In February of 2012, the Raspberry Pi Foundation released a small ARM based computer with the goal of creating an environment that would encourage youngsters to learn about programming, instead of just using, computers. The size and abilities of the computer weren't that unique. The combination of the two were a bit unique... But what made the Raspberry Pi really stand out was the price tag: a computer the size of a credit card, capable of running Linux and using normal monitors, keyboards and mice, with a price tag of $35.00.

A Plethora of Problems

I've been asked a number of times where programming problems can be found, for people learning a language who don't have a specific problem of their own to solve. I've found a treasure trove of problems whose results can be checked, at Project Euler.

BeagleBone Black USB Ethernet definitions

I've seen quite a few articles on the USB Ethernet connection on the Beaglebone Black, and they all tend to stop short after getting it to talk to the host computer... But you can do more, if you're so inclined.

Have you tried fish?

Have you tried fish? It's a somewhat (it's about 10 years old) new shell, available for Linux and Mac, that includes a lot of really cool features, including color highlighting, a better completion paradigm, and a simplified command structure for scripting.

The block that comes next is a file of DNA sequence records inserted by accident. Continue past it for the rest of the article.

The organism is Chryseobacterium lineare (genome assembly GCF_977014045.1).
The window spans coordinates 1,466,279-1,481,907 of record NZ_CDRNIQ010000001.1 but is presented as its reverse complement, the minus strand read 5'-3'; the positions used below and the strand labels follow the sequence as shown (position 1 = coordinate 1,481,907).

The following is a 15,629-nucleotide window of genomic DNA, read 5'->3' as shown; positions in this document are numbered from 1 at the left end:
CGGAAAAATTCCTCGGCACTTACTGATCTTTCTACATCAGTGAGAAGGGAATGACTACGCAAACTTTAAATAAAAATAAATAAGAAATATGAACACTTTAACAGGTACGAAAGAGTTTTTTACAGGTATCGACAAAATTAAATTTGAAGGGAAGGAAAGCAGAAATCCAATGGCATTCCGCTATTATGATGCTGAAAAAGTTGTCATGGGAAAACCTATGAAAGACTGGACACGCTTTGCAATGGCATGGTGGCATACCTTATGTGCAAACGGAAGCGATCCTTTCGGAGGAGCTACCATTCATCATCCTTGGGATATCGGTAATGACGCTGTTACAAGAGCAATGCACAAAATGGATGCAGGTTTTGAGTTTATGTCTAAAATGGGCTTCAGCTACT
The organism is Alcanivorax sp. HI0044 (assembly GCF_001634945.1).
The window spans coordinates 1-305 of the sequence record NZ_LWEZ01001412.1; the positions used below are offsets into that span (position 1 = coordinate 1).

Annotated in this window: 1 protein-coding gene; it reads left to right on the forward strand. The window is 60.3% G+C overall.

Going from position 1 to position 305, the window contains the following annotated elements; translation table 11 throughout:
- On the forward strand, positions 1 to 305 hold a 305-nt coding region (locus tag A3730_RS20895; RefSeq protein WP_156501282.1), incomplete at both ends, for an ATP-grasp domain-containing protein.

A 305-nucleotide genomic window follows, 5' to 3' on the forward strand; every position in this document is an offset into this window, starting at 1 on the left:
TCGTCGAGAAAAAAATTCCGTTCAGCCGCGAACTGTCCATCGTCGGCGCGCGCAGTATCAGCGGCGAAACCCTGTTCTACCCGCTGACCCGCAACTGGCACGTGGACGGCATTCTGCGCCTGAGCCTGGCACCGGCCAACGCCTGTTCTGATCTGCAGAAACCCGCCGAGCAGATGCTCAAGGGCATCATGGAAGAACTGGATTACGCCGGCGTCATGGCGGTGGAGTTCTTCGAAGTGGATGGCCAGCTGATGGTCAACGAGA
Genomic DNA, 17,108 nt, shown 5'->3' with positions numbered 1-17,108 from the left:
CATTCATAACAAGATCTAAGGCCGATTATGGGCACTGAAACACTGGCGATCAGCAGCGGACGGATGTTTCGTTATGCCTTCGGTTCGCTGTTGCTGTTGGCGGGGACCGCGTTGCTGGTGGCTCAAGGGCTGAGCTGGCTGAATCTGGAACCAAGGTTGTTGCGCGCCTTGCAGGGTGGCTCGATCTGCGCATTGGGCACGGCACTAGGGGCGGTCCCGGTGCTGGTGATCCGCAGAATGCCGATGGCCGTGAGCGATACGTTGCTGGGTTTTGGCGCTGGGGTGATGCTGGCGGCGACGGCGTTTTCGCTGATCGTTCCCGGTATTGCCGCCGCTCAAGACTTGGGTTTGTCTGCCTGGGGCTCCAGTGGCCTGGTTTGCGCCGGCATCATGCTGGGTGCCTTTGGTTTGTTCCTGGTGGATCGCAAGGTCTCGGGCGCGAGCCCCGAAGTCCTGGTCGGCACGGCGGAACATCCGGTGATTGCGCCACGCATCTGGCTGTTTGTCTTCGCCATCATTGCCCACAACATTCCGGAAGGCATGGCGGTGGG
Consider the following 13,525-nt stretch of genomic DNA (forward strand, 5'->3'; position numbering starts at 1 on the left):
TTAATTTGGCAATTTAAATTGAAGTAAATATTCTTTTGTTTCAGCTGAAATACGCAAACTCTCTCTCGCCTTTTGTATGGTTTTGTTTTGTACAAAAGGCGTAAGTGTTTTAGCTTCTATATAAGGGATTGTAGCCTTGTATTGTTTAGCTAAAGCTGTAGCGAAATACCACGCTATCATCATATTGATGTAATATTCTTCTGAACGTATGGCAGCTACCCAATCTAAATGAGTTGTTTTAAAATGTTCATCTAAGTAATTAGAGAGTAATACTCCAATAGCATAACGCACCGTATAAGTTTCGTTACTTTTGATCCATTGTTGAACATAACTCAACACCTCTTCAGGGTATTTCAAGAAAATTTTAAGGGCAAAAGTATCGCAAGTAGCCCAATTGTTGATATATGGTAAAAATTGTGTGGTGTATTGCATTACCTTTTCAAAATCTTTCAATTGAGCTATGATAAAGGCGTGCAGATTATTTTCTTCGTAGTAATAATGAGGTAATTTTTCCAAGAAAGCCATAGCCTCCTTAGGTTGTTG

Beaglebone Black Header Pin Definitions

The attached PDF document boils down the header pin definitions to a single page, gleaned from the five or six definition tables in the Beaglebone Black documentation. The yellow and red pins are reserved for the HDMI and eMMC devices, leaving the white pins available for free use.

First Beaglebone Black project

RGBfade breadboard diagram

As a first project on the Beaglebone Black, I wanted to do something a bit more glamorous than a single blinking LED, so I decided to hook up an RGB LED, and use some of the PWM GPIO pins to drive it.

Another computer joins the fold...

Last week, I received a Beaglebone Black, Beagleboard's newest addition to their product line. This machine has an ARM 7 1000mHz processor, an on-board eMMC 2gig disk drive, HDMI support via a mini HDMI port, an Ethernet connection, and 512meg of memory. Plus, it is small enough to fit in an Altoids tin.

GPIO programming in Scratch

Sorry I haven't been around for awhile... Busy with other projects.

I noticed that someone is working on a library to allow Scratch to access the GPIO pins. This would give kids and teachers an easy way to put together programs in Scratch that would be able to access the real world; open up a portal to motors, LEDs, switches, sensors...

See it here at Cymplecy

A musical interlude...

I found this clip and had to share it. It's called "The Gahn"... It's photography and music created during a train ride across Australia.


A Pi high performance cluster

I'm doing downtime post-surgery, and saw an article from the University of Southampton on installing and configuring mpich on the Raspberry Pi. I had a plethora of Pi's sitting here doing nothing useful (actually, three of them), and thought "Why not?" It's a sentiment that usually gets me in trouble, but you have to have a motto, right?



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